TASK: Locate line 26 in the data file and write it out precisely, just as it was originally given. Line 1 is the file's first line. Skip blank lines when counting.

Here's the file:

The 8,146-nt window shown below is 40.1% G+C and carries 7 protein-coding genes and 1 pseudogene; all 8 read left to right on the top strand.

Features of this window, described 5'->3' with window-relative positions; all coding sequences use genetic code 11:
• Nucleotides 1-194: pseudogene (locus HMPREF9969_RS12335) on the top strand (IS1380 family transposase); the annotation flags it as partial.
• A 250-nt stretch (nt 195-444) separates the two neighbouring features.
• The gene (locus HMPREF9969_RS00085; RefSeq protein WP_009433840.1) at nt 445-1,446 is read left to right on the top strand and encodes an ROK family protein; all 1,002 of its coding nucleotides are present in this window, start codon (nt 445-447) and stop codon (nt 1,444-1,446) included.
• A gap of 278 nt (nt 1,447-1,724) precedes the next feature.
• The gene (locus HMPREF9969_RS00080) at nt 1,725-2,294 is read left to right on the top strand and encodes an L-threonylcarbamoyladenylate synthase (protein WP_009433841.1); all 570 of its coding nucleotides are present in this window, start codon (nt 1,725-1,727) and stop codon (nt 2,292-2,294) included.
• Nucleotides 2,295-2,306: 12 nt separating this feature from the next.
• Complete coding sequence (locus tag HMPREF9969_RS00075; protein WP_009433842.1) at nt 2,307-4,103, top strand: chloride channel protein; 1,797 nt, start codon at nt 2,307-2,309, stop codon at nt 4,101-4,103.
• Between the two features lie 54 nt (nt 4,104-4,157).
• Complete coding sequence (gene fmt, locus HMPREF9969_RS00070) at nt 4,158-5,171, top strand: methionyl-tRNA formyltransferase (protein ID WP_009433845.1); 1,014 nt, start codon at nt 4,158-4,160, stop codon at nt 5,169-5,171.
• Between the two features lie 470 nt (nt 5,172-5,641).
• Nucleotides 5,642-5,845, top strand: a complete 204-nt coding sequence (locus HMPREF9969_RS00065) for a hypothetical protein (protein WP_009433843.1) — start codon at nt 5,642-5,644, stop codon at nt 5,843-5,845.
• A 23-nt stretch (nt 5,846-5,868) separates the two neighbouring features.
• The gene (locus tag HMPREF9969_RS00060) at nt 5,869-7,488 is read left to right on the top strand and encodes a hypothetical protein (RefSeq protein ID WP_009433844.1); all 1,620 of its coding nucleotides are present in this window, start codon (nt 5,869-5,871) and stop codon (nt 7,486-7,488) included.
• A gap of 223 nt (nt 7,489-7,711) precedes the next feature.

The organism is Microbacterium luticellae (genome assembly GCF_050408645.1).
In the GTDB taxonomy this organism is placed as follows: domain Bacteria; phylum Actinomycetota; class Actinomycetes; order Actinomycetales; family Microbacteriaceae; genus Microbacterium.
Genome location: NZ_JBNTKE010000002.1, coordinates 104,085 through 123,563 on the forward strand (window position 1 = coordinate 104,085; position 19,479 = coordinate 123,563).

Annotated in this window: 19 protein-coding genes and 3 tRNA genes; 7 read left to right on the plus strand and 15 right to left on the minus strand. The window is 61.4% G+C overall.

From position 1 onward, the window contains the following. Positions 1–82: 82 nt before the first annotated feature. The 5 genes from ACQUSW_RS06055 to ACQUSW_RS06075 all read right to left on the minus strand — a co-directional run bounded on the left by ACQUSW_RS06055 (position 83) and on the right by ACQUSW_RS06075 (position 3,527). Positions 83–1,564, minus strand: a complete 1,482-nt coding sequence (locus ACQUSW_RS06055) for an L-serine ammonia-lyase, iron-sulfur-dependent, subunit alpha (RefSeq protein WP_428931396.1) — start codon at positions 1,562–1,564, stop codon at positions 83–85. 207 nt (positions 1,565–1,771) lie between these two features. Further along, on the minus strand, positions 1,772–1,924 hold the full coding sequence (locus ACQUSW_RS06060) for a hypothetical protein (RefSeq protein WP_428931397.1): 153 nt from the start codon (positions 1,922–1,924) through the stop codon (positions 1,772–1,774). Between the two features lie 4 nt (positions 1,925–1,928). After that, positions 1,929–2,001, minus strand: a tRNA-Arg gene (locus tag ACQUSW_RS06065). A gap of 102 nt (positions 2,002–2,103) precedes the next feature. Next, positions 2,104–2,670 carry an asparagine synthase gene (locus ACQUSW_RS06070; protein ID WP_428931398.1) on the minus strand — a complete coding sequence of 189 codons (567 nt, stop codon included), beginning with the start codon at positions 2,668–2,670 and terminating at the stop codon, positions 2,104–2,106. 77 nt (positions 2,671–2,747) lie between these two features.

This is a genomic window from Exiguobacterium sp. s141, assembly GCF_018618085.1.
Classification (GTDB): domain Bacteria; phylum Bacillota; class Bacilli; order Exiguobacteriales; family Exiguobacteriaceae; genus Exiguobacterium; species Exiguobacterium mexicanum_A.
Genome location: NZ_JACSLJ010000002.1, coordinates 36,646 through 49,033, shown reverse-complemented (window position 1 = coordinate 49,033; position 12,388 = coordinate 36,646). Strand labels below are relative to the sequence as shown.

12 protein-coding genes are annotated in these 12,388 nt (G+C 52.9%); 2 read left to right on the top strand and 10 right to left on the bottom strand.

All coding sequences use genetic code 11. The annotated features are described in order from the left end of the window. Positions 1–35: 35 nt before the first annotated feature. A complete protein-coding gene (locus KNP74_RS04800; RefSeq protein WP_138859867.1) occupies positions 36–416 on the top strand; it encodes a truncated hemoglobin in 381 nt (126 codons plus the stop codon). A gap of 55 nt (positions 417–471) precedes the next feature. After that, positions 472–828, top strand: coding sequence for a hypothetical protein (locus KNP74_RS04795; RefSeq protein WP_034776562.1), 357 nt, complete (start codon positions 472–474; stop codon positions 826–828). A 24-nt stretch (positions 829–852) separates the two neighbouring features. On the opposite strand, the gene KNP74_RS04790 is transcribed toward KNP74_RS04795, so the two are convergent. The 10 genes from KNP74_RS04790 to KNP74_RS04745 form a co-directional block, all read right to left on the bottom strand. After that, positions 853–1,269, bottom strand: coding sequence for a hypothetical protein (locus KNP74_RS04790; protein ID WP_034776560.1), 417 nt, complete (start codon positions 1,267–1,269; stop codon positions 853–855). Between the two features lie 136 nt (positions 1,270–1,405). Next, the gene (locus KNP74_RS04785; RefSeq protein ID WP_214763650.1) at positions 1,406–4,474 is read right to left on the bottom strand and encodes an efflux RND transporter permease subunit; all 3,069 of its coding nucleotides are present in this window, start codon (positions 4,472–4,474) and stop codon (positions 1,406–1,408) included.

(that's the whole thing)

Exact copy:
All coding sequences use genetic code 11. The annotated features are described in order from the left end of the window. Positions 1–35: 35 nt before the first annotated feature. A complete protein-coding gene (locus KNP74_RS04800; RefSeq protein WP_138859867.1) occupies positions 36–416 on the top strand; it encodes a truncated hemoglobin in 381 nt (126 codons plus the stop codon). A gap of 55 nt (positions 417–471) precedes the next feature. After that, positions 472–828, top strand: coding sequence for a hypothetical protein (locus KNP74_RS04795; RefSeq protein WP_034776562.1), 357 nt, complete (start codon positions 472–474; stop codon positions 826–828). A 24-nt stretch (positions 829–852) separates the two neighbouring features. On the opposite strand, the gene KNP74_RS04790 is transcribed toward KNP74_RS04795, so the two are convergent. The 10 genes from KNP74_RS04790 to KNP74_RS04745 form a co-directional block, all read right to left on the bottom strand. After that, positions 853–1,269, bottom strand: coding sequence for a hypothetical protein (locus KNP74_RS04790; protein ID WP_034776560.1), 417 nt, complete (start codon positions 1,267–1,269; stop codon positions 853–855). Between the two features lie 136 nt (positions 1,270–1,405). Next, the gene (locus KNP74_RS04785; RefSeq protein ID WP_214763650.1) at positions 1,406–4,474 is read right to left on the bottom strand and encodes an efflux RND transporter permease subunit; all 3,069 of its coding nucleotides are present in this window, start codon (positions 4,472–4,474) and stop codon (positions 1,406–1,408) included.